This autumn will mark the official launch of our new Learning about Culture programme exploring the benefits that cultural learning offers to children and young people. If your cultural organisation works with schools in England, we want to hear from you!
How do you understand the difference your work makes to children’s learning? Your feedback will inform us as we design the programme.
Take the survey
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As pressures on schools to achieve good results in English and maths rise, we are witnessing a decline in the amount of arts and cultural learning that takes place. More than ever, schools need strong evidence of what works in cultural learning and how it works, in order to inform their commissioning decisions. Cultural organisations increasingly need to use evidence both to understand and to demonstrate the benefits of cultural learning projects.
Therefore, we want to hear from you. Do you currently evaluate your projects? If so, how do you do it, and what helps you do that effectively? If not, what are the barriers? Over the next two years, the RSA will be working with the Arts Council Bridge organisations to encourage effective use of evidence in the cultural learning sector. Your responses will help us to understand what support is needed.
To ensure that your organisation has its say, and to be the first to hear about evaluation support that the RSA and Bridge organisations are offering, we'd like you to fill out this short survey* by Wednesday 13th September 2017 (deadline extended)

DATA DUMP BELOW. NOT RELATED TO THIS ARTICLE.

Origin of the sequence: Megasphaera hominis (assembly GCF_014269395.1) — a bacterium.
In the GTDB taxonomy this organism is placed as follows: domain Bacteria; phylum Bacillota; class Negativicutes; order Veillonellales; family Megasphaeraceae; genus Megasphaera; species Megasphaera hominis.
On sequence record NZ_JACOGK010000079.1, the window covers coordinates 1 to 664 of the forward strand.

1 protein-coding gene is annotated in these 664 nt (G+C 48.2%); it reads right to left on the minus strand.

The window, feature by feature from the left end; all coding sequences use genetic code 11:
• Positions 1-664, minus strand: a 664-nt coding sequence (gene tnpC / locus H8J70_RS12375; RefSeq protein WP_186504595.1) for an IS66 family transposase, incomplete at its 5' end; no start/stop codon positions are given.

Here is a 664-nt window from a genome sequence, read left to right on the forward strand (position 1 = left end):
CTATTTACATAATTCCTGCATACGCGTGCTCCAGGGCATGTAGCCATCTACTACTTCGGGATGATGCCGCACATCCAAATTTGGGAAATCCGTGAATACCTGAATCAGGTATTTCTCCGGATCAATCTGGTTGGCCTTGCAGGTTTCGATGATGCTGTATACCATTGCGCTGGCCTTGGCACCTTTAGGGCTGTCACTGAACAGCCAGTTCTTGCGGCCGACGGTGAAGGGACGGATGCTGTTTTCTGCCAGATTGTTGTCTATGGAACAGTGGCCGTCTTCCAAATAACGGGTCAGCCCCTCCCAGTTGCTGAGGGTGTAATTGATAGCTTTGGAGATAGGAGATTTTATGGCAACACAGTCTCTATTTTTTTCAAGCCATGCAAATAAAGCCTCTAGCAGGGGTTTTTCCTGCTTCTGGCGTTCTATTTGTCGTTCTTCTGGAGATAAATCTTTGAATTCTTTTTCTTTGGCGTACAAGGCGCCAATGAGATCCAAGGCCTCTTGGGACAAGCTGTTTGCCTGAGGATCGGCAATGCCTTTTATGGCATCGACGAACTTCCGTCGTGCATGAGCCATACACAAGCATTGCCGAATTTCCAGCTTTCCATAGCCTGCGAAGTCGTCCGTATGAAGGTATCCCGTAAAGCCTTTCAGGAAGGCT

Please note that your organisation will not be identified in any publications relating to this survey and your responses remain anonymous. Your responses will inform future RSA work with the cultural learning sector and may be used as part of the evaluation for this programme.
Defining ‘cultural learning’
In line with a definition produced by the Cultural Learning Alliance, we define cultural learning as an active process of learning about culture and through culture. It references a wide range of artistic disciplines as well as material artefacts, and how they relate to understanding of oneself and social conventions that shape the world around us.
About Learning about Culture
This new RSA and Education Endowment Fund (EEF) programme will see 8,500 children in 200-300 disadvantaged schools participate in the largest evaluation of cultural learning activities ever undertaken. We aim to increase the amount of robust evidence of the difference that cultural learning makes to children’s attainment and personal development and to support the sector in turning evidence into effective practice.
The RSA and EEF are running this programme in partnership with Arts Council England, the Bridge Organisations, Paul Hamlyn Foundation, Bank of America Merrill Lynch and the Foyle Foundation.
*A number of the questions in this survey are based on previous research by NPC on impact evaluation in the voluntary sector. Read about their findings in their 2012 Making an Impact report.